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Shrinking Global Milk Supply Likely to Persist

Fran Howard

March 3, 3022

A shrinking global milk supply and robust world demand have been driving U.S. dairy product prices into uncharted territory, a situation unlikely to change anytime soon.


Monica Ganley, analyst with the Daily Dairy Report and principal of Quarterra, an agricultural consulting firm in Buenos Aires, said that and scarcer milk supplies could keep dairy product prices firm for the foreseeable future.


“After boasting more than two years of continuing expansion, cumulative production across the world’s top-five dairy exporters slipped relative to the prior-year in each of the last four months of 2021,” Ganley said.


In December, the latest figures available, collective output in Argentina, Australia, the European Union, New Zealand, and the United States fell 1.3% below December 2020’s volume. According to her calculations, the December decline represented a loss of 748.9 million pounds of milk and was the deepest year-over-year contraction since late 2016, when weather complications in New Zealand and EU policy undercut global production.


“A plethora of both structural and temporal challenges have been pushing back on world production,” she said. “While common themes exist across the globe, each supply region is facing a unique mix of challenges.”


In the Northern Hemisphere, for example, cost inflation has undercut producer margins, discouraging expansion. The U.S. dairy herd is shrinking, and dwindling heifer numbers indicate producers will not be bringing enough cows into the herd to offset culling. In Europe, mounting environmental pressures and failure to convince younger generations to take over their families’ farms have accelerated attrition, she added.


Meanwhile, in the Southern Hemisphere, weather has played a key role in the milk production slowdown. Argentina, for example, was able to maintain positive year-over-year production growth through 2021, but volumes slipped 0.9% in January as blazing temperatures and drought stressed cows and diminished pasture quality, she said. This past week, Australia experienced its worst flooding in decades, and in New Zealand, a shortage of labor has exacerbated operating cost pressures, Ganley said.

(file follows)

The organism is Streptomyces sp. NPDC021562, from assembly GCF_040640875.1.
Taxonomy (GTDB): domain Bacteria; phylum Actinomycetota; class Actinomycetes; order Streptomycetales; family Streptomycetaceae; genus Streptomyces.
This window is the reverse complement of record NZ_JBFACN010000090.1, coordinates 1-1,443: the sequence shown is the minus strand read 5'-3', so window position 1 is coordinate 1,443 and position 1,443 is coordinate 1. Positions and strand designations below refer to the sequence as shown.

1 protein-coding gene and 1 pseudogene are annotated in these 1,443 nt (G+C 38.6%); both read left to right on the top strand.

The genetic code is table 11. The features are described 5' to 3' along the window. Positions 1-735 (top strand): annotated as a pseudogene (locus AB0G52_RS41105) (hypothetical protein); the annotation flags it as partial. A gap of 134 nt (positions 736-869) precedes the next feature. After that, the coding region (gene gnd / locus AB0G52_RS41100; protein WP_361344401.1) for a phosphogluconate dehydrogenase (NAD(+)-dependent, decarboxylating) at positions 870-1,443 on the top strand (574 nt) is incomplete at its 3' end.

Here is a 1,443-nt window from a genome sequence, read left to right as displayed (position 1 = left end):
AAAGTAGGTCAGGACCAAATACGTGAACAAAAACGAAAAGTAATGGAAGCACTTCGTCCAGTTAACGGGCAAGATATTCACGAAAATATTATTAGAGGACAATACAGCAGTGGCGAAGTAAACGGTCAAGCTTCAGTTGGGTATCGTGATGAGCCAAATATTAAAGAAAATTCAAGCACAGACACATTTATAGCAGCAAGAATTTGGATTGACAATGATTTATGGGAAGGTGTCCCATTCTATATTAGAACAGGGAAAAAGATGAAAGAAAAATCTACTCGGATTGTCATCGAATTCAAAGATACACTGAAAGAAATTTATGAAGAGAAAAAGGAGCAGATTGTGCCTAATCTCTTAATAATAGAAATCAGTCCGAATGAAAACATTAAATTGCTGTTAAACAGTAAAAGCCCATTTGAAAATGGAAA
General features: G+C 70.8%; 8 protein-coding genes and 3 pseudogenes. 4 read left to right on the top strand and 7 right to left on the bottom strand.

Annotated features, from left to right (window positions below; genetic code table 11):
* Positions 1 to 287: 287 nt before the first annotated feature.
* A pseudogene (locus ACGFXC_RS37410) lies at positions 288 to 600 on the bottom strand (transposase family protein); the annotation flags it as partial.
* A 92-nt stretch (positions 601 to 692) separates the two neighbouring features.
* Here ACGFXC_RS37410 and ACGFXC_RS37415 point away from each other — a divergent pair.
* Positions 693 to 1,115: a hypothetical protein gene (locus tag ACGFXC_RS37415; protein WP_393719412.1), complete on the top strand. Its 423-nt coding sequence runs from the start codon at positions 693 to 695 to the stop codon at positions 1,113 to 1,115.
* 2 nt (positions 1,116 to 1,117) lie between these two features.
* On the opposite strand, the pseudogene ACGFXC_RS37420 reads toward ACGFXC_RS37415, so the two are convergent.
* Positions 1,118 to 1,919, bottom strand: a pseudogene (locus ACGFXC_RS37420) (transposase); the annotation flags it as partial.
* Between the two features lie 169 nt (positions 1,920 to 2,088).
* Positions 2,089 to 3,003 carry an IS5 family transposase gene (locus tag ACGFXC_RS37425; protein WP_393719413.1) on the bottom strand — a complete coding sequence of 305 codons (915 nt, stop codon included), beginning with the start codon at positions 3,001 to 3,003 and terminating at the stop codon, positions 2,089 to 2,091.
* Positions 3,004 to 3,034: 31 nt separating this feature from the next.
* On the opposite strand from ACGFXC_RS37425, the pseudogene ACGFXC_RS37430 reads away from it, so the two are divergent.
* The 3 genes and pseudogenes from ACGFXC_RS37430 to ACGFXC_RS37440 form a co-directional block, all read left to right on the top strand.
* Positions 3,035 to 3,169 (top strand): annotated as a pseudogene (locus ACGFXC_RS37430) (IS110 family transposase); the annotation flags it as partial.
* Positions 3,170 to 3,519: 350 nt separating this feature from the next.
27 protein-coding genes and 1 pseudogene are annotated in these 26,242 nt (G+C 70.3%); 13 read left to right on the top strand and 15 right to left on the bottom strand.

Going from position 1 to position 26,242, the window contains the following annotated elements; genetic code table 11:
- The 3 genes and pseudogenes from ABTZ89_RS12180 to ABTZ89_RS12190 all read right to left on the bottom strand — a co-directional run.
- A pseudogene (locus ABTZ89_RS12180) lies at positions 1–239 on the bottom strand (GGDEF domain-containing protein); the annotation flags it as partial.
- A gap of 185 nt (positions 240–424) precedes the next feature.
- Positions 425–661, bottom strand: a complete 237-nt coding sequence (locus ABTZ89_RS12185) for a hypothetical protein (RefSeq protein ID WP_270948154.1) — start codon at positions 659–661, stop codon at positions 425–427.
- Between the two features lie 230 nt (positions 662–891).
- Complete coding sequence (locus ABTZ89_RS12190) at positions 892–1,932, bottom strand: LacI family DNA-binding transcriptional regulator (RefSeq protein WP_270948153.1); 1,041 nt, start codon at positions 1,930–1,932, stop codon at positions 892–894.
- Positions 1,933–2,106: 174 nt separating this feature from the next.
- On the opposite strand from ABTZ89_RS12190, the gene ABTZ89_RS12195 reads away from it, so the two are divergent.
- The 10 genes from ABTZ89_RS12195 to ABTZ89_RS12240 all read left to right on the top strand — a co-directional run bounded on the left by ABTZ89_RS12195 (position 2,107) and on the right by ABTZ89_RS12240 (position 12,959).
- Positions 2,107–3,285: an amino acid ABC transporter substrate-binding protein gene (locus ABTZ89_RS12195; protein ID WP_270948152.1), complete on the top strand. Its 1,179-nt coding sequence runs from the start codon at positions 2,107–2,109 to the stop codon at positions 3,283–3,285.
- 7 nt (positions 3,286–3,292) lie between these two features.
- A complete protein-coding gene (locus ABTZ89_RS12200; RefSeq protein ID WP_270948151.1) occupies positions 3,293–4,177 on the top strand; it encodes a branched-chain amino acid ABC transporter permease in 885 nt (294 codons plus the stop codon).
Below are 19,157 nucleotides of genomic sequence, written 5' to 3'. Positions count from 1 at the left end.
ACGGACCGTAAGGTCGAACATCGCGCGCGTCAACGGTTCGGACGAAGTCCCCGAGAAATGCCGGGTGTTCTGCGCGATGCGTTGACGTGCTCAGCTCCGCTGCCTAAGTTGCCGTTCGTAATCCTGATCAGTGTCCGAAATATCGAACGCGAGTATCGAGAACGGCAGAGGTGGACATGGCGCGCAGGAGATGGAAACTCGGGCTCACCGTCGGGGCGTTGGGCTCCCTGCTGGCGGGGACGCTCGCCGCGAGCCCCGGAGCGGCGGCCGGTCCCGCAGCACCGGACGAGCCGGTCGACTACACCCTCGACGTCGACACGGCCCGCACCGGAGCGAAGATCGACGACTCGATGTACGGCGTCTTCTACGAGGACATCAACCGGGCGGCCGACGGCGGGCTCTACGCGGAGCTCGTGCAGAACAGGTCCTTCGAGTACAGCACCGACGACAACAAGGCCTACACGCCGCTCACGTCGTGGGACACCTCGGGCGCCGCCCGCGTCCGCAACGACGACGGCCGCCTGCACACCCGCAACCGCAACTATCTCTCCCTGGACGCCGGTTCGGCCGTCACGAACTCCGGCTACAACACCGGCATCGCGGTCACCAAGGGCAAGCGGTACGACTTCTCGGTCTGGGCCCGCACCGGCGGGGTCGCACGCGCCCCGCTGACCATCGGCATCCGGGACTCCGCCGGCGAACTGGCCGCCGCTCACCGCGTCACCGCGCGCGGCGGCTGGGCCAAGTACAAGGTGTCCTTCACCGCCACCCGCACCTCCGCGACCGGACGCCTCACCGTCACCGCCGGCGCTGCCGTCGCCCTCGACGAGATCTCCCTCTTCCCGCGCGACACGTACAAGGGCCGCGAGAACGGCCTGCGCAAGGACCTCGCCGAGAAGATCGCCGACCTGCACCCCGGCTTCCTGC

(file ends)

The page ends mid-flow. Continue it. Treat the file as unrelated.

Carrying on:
At the same time the world’s milk supply is slowing, international demand for milk and dairy products has continued to grow.


“The collision of supply and demand has pushed dairy commodity prices upward and led processors to increase milk prices to encourage additional supplies,” Ganley said. “Milk prices are lofty the world over and have set new records in key supply regions, such as New Zealand, but high prices have been unable to deliver additional milk production due to rising costs.”



Operating costs are likely to stay elevated, driven by both increasingly adverse weather conditions in key areas and Russia’s invasion of Ukraine. Combined, Russia and Ukraine account for 29% of the world’s wheat trade, while Ukraine’s share of the world’s corn exports is close to 16%. Russia is also one of the world’s top crude oil exporters.


Even so, demand for dairy is poised to remain robust as Covid retreats, Ganley said, suggesting dairy prices will remain high for the immediate future at least.


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